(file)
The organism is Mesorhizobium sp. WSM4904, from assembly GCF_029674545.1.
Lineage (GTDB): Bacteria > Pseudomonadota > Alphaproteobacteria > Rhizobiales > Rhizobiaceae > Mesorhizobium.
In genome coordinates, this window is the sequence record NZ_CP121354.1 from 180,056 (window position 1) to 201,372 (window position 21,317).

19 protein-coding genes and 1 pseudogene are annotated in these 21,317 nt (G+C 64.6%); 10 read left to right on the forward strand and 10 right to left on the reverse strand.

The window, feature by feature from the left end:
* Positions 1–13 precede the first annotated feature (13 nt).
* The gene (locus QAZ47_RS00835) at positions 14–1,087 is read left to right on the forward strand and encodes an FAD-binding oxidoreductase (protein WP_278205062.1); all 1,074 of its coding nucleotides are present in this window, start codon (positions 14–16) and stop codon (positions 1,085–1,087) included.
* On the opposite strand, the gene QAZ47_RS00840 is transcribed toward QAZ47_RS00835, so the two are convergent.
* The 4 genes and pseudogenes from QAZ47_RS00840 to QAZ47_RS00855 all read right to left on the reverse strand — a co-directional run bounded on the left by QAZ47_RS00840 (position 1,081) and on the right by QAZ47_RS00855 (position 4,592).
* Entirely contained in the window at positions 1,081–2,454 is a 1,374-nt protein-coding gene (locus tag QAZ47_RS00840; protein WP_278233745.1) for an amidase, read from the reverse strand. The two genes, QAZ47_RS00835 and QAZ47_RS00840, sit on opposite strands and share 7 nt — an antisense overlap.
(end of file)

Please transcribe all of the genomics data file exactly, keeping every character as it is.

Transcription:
The organism is Mesorhizobium sp. WSM4904, from assembly GCF_029674545.1.
Lineage (GTDB): Bacteria > Pseudomonadota > Alphaproteobacteria > Rhizobiales > Rhizobiaceae > Mesorhizobium.
In genome coordinates, this window is the sequence record NZ_CP121354.1 from 180,056 (window position 1) to 201,372 (window position 21,317).

19 protein-coding genes and 1 pseudogene are annotated in these 21,317 nt (G+C 64.6%); 10 read left to right on the forward strand and 10 right to left on the reverse strand.

The window, feature by feature from the left end:
* Positions 1–13 precede the first annotated feature (13 nt).
* The gene (locus QAZ47_RS00835) at positions 14–1,087 is read left to right on the forward strand and encodes an FAD-binding oxidoreductase (protein WP_278205062.1); all 1,074 of its coding nucleotides are present in this window, start codon (positions 14–16) and stop codon (positions 1,085–1,087) included.
* On the opposite strand, the gene QAZ47_RS00840 is transcribed toward QAZ47_RS00835, so the two are convergent.
* The 4 genes and pseudogenes from QAZ47_RS00840 to QAZ47_RS00855 all read right to left on the reverse strand — a co-directional run bounded on the left by QAZ47_RS00840 (position 1,081) and on the right by QAZ47_RS00855 (position 4,592).
* Entirely contained in the window at positions 1,081–2,454 is a 1,374-nt protein-coding gene (locus tag QAZ47_RS00840; protein WP_278233745.1) for an amidase, read from the reverse strand. The two genes, QAZ47_RS00835 and QAZ47_RS00840, sit on opposite strands and share 7 nt — an antisense overlap.